TRIAL ATTORNEY SAYS MERCK IS “STEP CLOSER TO ACCOUNTABILITY” AS VIOXX® TRIAL CONTINUES
Attorney Mark Lanier:
“Merck can’t turn a loss into a win just by saying it’s so”
Atlantic City – A jury on Friday in New Jersey Superior Court imposed a serious and strong verdict against Merck & Co, finding that the manufacturer of VIOXX® withheld information and made misrepresentations to doctors and to the public about the heart attack risks associated with the drug.
The jury unanimously confirmed four counts of fraud in the marketing of VIOXX® making Merck liable for millions of dollars in damages, attorney fees and expenses. Also, the jury unanimously found that Merck failed to adequately warn patient Mike Humeston about the dangers posed by Vioxx. In doing so, jurors reversed a 2005 finding on behalf of Merck against the Humeston family.
Mark Lanier, lead attorney for the victims of VIOXX® says, “Since the verdict, spinmeisters on behalf of Merck have attempted to characterize this significant defeat as somehow a victory.” Merck received one positive finding out of six from jurors who found that Merck provided adequate warning before the fatal heart attack of Brian Hermans. According to Lanier, “the practical impact of that finding is minimal. It means that Brian’s family can’t pursue damages that would have been capped at $350,000. While that represents a substantial amount of money, it is dwarfed by the financial liability Merck faces for defrauding the public and the medical community.”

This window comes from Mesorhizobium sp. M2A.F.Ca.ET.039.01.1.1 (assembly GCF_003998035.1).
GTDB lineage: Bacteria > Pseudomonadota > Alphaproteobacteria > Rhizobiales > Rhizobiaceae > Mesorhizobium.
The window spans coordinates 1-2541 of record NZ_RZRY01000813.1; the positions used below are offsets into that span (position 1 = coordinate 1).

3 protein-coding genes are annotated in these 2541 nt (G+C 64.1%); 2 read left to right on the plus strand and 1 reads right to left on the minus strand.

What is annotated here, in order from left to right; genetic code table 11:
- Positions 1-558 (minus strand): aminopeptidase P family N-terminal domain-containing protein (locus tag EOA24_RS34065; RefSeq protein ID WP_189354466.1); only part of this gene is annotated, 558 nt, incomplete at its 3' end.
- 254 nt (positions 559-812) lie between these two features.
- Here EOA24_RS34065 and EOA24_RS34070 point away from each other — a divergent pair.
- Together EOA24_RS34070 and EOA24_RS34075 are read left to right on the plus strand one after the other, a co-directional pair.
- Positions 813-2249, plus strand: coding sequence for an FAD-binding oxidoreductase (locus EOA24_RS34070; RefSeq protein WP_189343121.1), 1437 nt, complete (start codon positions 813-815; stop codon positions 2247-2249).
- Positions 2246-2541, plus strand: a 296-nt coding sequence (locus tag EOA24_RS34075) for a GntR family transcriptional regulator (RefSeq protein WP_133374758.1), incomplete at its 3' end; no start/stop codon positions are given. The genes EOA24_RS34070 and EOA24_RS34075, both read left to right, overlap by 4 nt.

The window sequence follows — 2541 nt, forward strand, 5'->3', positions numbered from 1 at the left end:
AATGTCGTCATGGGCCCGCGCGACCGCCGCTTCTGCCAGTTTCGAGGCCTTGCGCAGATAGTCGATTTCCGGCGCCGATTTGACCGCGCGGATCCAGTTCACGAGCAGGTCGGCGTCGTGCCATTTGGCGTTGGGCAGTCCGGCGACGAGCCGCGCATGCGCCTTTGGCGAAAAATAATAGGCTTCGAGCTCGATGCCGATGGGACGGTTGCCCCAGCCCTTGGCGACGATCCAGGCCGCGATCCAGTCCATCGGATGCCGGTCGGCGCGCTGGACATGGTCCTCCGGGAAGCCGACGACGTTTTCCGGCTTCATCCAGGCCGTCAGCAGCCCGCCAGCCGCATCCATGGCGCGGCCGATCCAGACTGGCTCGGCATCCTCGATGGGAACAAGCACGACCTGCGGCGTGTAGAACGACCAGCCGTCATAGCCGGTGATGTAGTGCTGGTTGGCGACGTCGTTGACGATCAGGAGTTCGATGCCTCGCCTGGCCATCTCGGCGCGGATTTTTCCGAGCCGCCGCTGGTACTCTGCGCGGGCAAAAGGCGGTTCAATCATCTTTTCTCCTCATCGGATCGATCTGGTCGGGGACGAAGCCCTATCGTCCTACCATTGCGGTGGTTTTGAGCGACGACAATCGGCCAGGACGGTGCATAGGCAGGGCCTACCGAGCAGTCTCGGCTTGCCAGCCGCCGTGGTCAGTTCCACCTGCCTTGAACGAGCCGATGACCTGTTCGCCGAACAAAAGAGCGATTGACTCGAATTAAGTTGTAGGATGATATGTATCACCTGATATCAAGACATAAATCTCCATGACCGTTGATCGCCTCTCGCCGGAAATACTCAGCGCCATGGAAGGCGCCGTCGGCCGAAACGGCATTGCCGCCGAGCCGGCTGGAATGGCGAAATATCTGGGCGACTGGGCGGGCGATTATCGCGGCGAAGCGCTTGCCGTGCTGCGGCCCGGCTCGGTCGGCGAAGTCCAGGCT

In phase two of the current trial, jurors will determine whether VIOXX® was a primary cause of Mr. Humeston’s heart attack. Jurors will also determine damages for both plaintiffs under New Jersey’s consumer fraud laws.
Merck is expected to appeal the verdicts in both the Hermans and Humeston cases, rather than pay millions of dollars in damages and fees. Lanier and The Lanier Law Firm have faced Merck on behalf of five separate plaintiffs. Merck is appealing the result in each case.
VIOXX® was approved by the Food and Drug Administration in May 1999 for the relief of osteoarthritis and menstrual pain, and later for treatment of the signs and symptoms of rheumatoid arthritis. Merck pulled the drug from pharmacy shelves in September 2004 after a study linked it to an increased risk of heart attacks. Merck, the No. 4 drug maker in the country, now faces nearly 27,000 suits over the drug.
Mr. Lanier won the first-ever VIOXX® trial in the summer of 2005, when an Angleton, Texas, jury awarded his client $253.5 million. In that case, jurors found Merck liable in the 2001 death of Robert Ernst, a physically fit triathlete who died after taking the drug for eight months.
For more information, contact Kevin Roberts at 212-421-2800 or Mike Androvett at 800-559-4534 or [email protected].